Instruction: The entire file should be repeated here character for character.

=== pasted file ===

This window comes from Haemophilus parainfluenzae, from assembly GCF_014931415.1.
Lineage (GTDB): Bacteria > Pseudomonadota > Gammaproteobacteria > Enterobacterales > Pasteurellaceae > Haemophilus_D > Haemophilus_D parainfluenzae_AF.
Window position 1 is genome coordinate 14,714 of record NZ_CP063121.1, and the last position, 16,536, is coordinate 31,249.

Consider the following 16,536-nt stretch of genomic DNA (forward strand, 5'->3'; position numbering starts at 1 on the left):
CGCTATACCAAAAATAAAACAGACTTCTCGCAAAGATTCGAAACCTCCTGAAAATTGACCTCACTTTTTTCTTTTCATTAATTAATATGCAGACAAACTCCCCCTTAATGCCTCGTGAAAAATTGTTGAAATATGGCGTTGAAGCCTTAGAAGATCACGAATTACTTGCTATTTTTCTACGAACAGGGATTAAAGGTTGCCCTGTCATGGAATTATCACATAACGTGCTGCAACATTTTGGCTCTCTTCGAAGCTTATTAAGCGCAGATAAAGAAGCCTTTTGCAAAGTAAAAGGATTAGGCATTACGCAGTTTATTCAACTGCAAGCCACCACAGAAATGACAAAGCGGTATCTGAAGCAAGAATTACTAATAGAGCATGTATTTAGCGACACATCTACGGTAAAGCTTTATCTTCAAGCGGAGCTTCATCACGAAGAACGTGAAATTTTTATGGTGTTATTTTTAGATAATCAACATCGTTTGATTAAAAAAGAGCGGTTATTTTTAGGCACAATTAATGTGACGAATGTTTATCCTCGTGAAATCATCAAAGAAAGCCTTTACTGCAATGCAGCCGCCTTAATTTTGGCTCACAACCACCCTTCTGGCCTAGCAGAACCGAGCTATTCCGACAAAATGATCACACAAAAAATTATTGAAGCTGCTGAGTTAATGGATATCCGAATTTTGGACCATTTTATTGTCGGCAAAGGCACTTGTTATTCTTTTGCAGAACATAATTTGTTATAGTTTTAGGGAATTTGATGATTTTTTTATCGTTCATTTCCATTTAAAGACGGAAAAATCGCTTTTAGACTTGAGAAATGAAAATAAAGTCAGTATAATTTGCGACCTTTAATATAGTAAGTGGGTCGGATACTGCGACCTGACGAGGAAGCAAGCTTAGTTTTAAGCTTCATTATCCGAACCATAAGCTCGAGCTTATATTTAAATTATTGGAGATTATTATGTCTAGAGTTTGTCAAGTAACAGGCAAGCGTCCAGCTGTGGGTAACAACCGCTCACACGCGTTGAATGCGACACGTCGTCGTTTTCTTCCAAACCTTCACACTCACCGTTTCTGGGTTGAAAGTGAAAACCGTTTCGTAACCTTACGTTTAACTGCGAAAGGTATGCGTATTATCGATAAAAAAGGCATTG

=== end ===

This window comes from Haemophilus parainfluenzae, from assembly GCF_014931415.1.
Lineage (GTDB): Bacteria > Pseudomonadota > Gammaproteobacteria > Enterobacterales > Pasteurellaceae > Haemophilus_D > Haemophilus_D parainfluenzae_AF.
Window position 1 is genome coordinate 14,714 of record NZ_CP063121.1, and the last position, 16,536, is coordinate 31,249.

Consider the following 16,536-nt stretch of genomic DNA (forward strand, 5'->3'; position numbering starts at 1 on the left):
CGCTATACCAAAAATAAAACAGACTTCTCGCAAAGATTCGAAACCTCCTGAAAATTGACCTCACTTTTTTCTTTTCATTAATTAATATGCAGACAAACTCCCCCTTAATGCCTCGTGAAAAATTGTTGAAATATGGCGTTGAAGCCTTAGAAGATCACGAATTACTTGCTATTTTTCTACGAACAGGGATTAAAGGTTGCCCTGTCATGGAATTATCACATAACGTGCTGCAACATTTTGGCTCTCTTCGAAGCTTATTAAGCGCAGATAAAGAAGCCTTTTGCAAAGTAAAAGGATTAGGCATTACGCAGTTTATTCAACTGCAAGCCACCACAGAAATGACAAAGCGGTATCTGAAGCAAGAATTACTAATAGAGCATGTATTTAGCGACACATCTACGGTAAAGCTTTATCTTCAAGCGGAGCTTCATCACGAAGAACGTGAAATTTTTATGGTGTTATTTTTAGATAATCAACATCGTTTGATTAAAAAAGAGCGGTTATTTTTAGGCACAATTAATGTGACGAATGTTTATCCTCGTGAAATCATCAAAGAAAGCCTTTACTGCAATGCAGCCGCCTTAATTTTGGCTCACAACCACCCTTCTGGCCTAGCAGAACCGAGCTATTCCGACAAAATGATCACACAAAAAATTATTGAAGCTGCTGAGTTAATGGATATCCGAATTTTGGACCATTTTATTGTCGGCAAAGGCACTTGTTATTCTTTTGCAGAACATAATTTGTTATAGTTTTAGGGAATTTGATGATTTTTTTATCGTTCATTTCCATTTAAAGACGGAAAAATCGCTTTTAGACTTGAGAAATGAAAATAAAGTCAGTATAATTTGCGACCTTTAATATAGTAAGTGGGTCGGATACTGCGACCTGACGAGGAAGCAAGCTTAGTTTTAAGCTTCATTATCCGAACCATAAGCTCGAGCTTATATTTAAATTATTGGAGATTATTATGTCTAGAGTTTGTCAAGTAACAGGCAAGCGTCCAGCTGTGGGTAACAACCGCTCACACGCGTTGAATGCGACACGTCGTCGTTTTCTTCCAAACCTTCACACTCACCGTTTCTGGGTTGAAAGTGAAAACCGTTTCGTAACCTTACGTTTAACTGCGAAAGGTATGCGTATTATCGATAAAAAAGGCATTG